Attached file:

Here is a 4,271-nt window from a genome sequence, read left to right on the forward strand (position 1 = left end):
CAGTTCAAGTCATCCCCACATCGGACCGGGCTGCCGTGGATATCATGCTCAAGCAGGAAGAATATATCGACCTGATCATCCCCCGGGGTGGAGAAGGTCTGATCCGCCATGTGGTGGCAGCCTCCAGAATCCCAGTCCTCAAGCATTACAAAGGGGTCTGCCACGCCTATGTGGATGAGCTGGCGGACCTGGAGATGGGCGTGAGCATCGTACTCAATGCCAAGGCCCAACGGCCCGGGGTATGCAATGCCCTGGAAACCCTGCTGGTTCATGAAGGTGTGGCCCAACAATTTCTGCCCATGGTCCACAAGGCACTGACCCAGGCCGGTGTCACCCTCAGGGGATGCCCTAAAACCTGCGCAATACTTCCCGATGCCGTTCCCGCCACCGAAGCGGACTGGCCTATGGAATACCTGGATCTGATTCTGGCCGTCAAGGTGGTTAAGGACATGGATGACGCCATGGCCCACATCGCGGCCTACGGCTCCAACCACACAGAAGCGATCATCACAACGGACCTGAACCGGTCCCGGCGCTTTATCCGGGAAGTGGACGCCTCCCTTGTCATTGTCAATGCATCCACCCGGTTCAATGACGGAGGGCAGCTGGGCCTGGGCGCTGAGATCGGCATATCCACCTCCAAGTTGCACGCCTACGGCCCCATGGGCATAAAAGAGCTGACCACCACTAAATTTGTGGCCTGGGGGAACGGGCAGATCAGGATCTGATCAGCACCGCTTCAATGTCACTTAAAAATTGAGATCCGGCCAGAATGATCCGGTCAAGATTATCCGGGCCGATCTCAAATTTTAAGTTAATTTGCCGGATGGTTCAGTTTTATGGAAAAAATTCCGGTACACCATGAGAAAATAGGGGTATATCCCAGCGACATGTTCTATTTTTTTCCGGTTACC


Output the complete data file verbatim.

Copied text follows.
Here is a 4,271-nt window from a genome sequence, read left to right on the forward strand (position 1 = left end):
CAGTTCAAGTCATCCCCACATCGGACCGGGCTGCCGTGGATATCATGCTCAAGCAGGAAGAATATATCGACCTGATCATCCCCCGGGGTGGAGAAGGTCTGATCCGCCATGTGGTGGCAGCCTCCAGAATCCCAGTCCTCAAGCATTACAAAGGGGTCTGCCACGCCTATGTGGATGAGCTGGCGGACCTGGAGATGGGCGTGAGCATCGTACTCAATGCCAAGGCCCAACGGCCCGGGGTATGCAATGCCCTGGAAACCCTGCTGGTTCATGAAGGTGTGGCCCAACAATTTCTGCCCATGGTCCACAAGGCACTGACCCAGGCCGGTGTCACCCTCAGGGGATGCCCTAAAACCTGCGCAATACTTCCCGATGCCGTTCCCGCCACCGAAGCGGACTGGCCTATGGAATACCTGGATCTGATTCTGGCCGTCAAGGTGGTTAAGGACATGGATGACGCCATGGCCCACATCGCGGCCTACGGCTCCAACCACACAGAAGCGATCATCACAACGGACCTGAACCGGTCCCGGCGCTTTATCCGGGAAGTGGACGCCTCCCTTGTCATTGTCAATGCATCCACCCGGTTCAATGACGGAGGGCAGCTGGGCCTGGGCGCTGAGATCGGCATATCCACCTCCAAGTTGCACGCCTACGGCCCCATGGGCATAAAAGAGCTGACCACCACTAAATTTGTGGCCTGGGGGAACGGGCAGATCAGGATCTGATCAGCACCGCTTCAATGTCACTTAAAAATTGAGATCCGGCCAGAATGATCCGGTCAAGATTATCCGGGCCGATCTCAAATTTTAAGTTAATTTGCCGGATGGTTCAGTTTTATGGAAAAAATTCCGGTACACCATGAGAAAATAGGGGTATATCCCAGCGACATGTTCTATTTTTTTCCGGTTACC